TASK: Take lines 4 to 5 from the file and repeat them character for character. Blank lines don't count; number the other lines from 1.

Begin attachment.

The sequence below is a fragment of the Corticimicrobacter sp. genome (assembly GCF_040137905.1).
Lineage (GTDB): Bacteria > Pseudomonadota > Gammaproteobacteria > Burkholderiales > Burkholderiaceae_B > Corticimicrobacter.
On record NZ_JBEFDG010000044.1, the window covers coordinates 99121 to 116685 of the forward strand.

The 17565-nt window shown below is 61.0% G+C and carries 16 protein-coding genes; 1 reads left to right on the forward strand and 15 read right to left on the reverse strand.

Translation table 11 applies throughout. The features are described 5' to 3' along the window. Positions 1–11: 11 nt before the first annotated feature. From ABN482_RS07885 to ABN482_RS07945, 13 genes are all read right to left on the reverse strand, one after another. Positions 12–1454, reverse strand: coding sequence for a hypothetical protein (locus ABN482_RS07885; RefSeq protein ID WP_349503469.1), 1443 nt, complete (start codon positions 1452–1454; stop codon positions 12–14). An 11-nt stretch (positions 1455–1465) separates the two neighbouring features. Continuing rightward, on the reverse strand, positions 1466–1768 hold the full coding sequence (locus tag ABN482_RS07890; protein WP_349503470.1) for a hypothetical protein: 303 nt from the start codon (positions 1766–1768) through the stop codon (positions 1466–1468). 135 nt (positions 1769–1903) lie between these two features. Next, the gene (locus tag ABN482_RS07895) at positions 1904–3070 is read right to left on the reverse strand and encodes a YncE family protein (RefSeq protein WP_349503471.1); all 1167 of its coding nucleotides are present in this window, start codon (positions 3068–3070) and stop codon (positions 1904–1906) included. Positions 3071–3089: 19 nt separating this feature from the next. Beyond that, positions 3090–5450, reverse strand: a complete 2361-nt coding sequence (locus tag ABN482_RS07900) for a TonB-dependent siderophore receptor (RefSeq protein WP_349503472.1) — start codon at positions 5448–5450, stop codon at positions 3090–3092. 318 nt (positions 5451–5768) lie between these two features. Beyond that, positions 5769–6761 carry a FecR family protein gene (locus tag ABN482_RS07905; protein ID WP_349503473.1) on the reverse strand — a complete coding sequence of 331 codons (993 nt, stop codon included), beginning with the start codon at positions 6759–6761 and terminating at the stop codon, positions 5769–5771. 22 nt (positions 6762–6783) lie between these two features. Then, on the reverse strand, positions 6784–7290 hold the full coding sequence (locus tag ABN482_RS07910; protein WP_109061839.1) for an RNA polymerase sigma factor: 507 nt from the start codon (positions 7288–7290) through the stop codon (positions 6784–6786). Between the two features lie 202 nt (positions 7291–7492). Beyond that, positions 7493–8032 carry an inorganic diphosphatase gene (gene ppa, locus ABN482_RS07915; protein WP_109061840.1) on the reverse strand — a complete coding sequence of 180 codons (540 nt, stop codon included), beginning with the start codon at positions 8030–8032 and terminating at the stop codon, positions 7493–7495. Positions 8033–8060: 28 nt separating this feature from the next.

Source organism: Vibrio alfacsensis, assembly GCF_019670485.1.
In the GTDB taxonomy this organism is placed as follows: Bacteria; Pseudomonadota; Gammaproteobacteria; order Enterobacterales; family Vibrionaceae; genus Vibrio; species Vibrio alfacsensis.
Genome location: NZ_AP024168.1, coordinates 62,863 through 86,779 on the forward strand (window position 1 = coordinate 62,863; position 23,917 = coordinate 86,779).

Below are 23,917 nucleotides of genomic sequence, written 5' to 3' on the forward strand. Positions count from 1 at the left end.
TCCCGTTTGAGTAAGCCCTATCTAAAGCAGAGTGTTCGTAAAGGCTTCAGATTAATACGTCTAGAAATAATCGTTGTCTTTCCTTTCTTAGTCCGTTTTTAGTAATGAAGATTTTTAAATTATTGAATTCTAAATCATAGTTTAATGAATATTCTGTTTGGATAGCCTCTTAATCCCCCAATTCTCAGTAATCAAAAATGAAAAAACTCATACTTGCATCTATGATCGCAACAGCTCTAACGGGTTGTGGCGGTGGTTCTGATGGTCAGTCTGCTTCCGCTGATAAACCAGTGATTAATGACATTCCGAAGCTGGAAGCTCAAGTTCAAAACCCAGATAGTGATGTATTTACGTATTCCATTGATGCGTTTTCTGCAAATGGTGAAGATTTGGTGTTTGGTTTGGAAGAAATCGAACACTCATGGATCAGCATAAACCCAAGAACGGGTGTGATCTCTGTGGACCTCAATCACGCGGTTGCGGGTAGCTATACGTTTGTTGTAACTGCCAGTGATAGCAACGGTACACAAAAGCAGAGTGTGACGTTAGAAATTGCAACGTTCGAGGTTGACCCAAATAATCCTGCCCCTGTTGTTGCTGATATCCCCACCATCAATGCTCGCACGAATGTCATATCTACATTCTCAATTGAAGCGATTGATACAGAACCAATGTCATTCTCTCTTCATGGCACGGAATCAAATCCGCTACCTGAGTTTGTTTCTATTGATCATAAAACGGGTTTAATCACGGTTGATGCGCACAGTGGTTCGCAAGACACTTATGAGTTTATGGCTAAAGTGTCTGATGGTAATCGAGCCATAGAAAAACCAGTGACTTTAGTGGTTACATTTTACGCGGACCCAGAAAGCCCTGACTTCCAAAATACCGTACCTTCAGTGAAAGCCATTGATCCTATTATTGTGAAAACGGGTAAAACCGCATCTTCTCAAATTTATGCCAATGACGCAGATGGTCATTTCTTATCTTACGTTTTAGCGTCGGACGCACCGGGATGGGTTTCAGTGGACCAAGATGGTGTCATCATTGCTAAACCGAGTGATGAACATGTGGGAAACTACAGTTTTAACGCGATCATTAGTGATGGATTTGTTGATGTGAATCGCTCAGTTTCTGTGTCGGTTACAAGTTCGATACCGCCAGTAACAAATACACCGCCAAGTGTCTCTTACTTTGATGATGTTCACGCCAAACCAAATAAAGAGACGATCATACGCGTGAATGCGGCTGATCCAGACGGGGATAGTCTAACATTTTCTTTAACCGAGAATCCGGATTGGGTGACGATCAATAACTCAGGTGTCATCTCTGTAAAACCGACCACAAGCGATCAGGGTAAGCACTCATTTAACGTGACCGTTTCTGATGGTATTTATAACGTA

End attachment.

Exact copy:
The 17565-nt window shown below is 61.0% G+C and carries 16 protein-coding genes; 1 reads left to right on the forward strand and 15 read right to left on the reverse strand.

Translation table 11 applies throughout. The features are described 5' to 3' along the window. Positions 1–11: 11 nt before the first annotated feature. From ABN482_RS07885 to ABN482_RS07945, 13 genes are all read right to left on the reverse strand, one after another. Positions 12–1454, reverse strand: coding sequence for a hypothetical protein (locus ABN482_RS07885; RefSeq protein ID WP_349503469.1), 1443 nt, complete (start codon positions 1452–1454; stop codon positions 12–14). An 11-nt stretch (positions 1455–1465) separates the two neighbouring features. Continuing rightward, on the reverse strand, positions 1466–1768 hold the full coding sequence (locus tag ABN482_RS07890; protein WP_349503470.1) for a hypothetical protein: 303 nt from the start codon (positions 1766–1768) through the stop codon (positions 1466–1468). 135 nt (positions 1769–1903) lie between these two features. Next, the gene (locus tag ABN482_RS07895) at positions 1904–3070 is read right to left on the reverse strand and encodes a YncE family protein (RefSeq protein WP_349503471.1); all 1167 of its coding nucleotides are present in this window, start codon (positions 3068–3070) and stop codon (positions 1904–1906) included. Positions 3071–3089: 19 nt separating this feature from the next. Beyond that, positions 3090–5450, reverse strand: a complete 2361-nt coding sequence (locus tag ABN482_RS07900) for a TonB-dependent siderophore receptor (RefSeq protein WP_349503472.1) — start codon at positions 5448–5450, stop codon at positions 3090–3092. 318 nt (positions 5451–5768) lie between these two features. Beyond that, positions 5769–6761 carry a FecR family protein gene (locus tag ABN482_RS07905; protein ID WP_349503473.1) on the reverse strand — a complete coding sequence of 331 codons (993 nt, stop codon included), beginning with the start codon at positions 6759–6761 and terminating at the stop codon, positions 5769–5771. 22 nt (positions 6762–6783) lie between these two features. Then, on the reverse strand, positions 6784–7290 hold the full coding sequence (locus tag ABN482_RS07910; protein WP_109061839.1) for an RNA polymerase sigma factor: 507 nt from the start codon (positions 7288–7290) through the stop codon (positions 6784–6786). Between the two features lie 202 nt (positions 7291–7492). Beyond that, positions 7493–8032 carry an inorganic diphosphatase gene (gene ppa, locus ABN482_RS07915; protein WP_109061840.1) on the reverse strand — a complete coding sequence of 180 codons (540 nt, stop codon included), beginning with the start codon at positions 8030–8032 and terminating at the stop codon, positions 7493–7495. Positions 8033–8060: 28 nt separating this feature from the next.